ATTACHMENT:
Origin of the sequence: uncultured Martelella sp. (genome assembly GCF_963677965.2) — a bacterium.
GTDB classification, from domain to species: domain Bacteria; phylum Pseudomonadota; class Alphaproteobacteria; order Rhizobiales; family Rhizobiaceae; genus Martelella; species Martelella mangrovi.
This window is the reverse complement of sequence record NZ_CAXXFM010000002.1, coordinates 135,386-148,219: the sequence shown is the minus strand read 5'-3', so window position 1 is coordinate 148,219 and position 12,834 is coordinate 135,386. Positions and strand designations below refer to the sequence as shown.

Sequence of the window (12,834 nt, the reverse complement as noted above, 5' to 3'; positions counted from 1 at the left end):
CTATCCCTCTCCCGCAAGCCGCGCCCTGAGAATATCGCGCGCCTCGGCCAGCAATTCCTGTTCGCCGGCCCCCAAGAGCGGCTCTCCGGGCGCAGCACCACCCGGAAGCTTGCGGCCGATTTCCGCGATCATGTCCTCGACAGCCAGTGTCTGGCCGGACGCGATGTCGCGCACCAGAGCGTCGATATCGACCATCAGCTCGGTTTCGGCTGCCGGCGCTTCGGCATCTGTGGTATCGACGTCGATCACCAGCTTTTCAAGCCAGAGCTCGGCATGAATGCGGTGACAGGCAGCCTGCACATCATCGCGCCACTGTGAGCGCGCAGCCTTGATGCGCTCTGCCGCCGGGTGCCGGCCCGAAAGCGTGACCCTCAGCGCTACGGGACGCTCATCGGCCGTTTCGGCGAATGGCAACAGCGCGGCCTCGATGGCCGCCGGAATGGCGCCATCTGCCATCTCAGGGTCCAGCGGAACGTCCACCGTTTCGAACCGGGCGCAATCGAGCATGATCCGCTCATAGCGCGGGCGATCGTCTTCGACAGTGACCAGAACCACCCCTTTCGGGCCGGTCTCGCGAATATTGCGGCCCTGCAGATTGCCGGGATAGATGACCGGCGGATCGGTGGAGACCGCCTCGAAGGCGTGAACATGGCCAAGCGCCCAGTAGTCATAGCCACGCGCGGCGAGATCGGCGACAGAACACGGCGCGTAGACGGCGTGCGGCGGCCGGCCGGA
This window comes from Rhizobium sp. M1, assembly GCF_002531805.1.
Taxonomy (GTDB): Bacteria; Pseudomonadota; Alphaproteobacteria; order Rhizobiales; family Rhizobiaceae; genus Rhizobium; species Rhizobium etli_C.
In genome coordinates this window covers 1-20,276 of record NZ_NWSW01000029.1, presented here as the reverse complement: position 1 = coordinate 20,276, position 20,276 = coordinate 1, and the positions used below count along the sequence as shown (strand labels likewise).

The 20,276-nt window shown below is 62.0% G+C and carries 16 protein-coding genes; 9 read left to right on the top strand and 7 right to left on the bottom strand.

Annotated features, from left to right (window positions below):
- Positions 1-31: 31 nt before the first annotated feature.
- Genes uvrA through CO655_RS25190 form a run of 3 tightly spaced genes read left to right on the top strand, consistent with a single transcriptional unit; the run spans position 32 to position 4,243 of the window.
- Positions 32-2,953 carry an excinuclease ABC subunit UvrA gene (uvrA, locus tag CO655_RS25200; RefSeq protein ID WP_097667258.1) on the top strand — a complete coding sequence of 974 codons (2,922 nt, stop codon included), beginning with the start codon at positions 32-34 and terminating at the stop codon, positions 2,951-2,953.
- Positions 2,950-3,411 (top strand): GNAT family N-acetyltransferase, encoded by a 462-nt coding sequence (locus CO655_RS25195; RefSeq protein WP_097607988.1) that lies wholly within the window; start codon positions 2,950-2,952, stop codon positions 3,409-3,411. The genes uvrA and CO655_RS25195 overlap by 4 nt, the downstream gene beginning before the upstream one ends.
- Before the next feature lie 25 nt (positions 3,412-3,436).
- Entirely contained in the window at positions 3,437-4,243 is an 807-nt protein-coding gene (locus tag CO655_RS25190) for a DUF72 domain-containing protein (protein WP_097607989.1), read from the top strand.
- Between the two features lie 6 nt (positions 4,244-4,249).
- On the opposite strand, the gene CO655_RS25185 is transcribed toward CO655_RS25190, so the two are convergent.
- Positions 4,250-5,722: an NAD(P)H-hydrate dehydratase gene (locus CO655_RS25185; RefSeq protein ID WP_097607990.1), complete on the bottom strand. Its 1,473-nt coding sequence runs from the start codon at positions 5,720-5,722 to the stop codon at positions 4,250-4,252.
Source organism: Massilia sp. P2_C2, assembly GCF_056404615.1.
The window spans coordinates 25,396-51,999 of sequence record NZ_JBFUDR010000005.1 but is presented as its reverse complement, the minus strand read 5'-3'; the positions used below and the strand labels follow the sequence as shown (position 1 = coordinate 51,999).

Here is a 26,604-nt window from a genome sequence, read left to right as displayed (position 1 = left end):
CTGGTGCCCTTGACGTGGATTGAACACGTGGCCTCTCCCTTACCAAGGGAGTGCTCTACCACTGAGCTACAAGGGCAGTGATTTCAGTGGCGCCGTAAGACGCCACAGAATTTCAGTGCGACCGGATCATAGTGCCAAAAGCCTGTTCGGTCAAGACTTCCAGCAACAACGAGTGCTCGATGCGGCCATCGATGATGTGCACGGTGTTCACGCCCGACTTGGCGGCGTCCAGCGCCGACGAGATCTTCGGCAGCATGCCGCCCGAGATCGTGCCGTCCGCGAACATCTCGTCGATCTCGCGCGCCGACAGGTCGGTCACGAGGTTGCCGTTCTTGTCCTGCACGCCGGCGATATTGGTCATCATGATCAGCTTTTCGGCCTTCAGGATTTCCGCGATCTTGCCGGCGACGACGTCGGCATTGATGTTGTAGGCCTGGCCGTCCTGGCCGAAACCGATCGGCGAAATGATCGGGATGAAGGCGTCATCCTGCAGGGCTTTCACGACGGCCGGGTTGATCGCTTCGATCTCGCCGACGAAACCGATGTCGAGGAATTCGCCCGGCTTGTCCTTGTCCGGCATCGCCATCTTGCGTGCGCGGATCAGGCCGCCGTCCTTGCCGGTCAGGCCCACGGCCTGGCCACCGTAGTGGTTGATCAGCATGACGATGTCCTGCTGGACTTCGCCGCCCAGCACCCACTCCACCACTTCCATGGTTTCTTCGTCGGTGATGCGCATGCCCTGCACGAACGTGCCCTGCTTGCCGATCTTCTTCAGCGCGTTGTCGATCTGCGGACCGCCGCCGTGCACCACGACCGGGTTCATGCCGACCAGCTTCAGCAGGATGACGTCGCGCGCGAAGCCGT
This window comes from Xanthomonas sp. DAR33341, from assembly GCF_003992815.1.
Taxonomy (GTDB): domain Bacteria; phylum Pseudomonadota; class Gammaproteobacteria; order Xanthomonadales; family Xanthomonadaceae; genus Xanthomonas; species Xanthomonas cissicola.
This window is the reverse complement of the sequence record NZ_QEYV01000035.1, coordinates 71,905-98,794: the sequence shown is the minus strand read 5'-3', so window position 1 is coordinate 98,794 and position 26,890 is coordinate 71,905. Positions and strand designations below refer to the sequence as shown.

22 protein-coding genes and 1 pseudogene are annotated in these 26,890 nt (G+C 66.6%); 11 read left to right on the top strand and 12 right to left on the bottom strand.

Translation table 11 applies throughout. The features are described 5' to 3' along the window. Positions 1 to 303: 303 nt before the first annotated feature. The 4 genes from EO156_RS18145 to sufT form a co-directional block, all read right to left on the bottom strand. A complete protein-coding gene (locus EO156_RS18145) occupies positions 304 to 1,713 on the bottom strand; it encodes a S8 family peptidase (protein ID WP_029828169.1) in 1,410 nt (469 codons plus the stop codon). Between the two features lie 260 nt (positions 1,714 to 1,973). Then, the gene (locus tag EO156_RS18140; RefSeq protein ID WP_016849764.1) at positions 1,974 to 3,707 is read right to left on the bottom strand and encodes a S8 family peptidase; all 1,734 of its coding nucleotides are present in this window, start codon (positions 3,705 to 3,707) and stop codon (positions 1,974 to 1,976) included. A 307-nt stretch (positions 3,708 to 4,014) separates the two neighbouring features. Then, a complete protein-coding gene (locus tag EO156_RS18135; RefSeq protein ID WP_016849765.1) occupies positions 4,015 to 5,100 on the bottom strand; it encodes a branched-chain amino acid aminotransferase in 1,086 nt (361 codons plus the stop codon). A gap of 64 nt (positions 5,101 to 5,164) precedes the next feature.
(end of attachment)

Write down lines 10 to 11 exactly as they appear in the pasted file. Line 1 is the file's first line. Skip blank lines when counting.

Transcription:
Annotated features, from left to right (window positions below):
- Positions 1-31: 31 nt before the first annotated feature.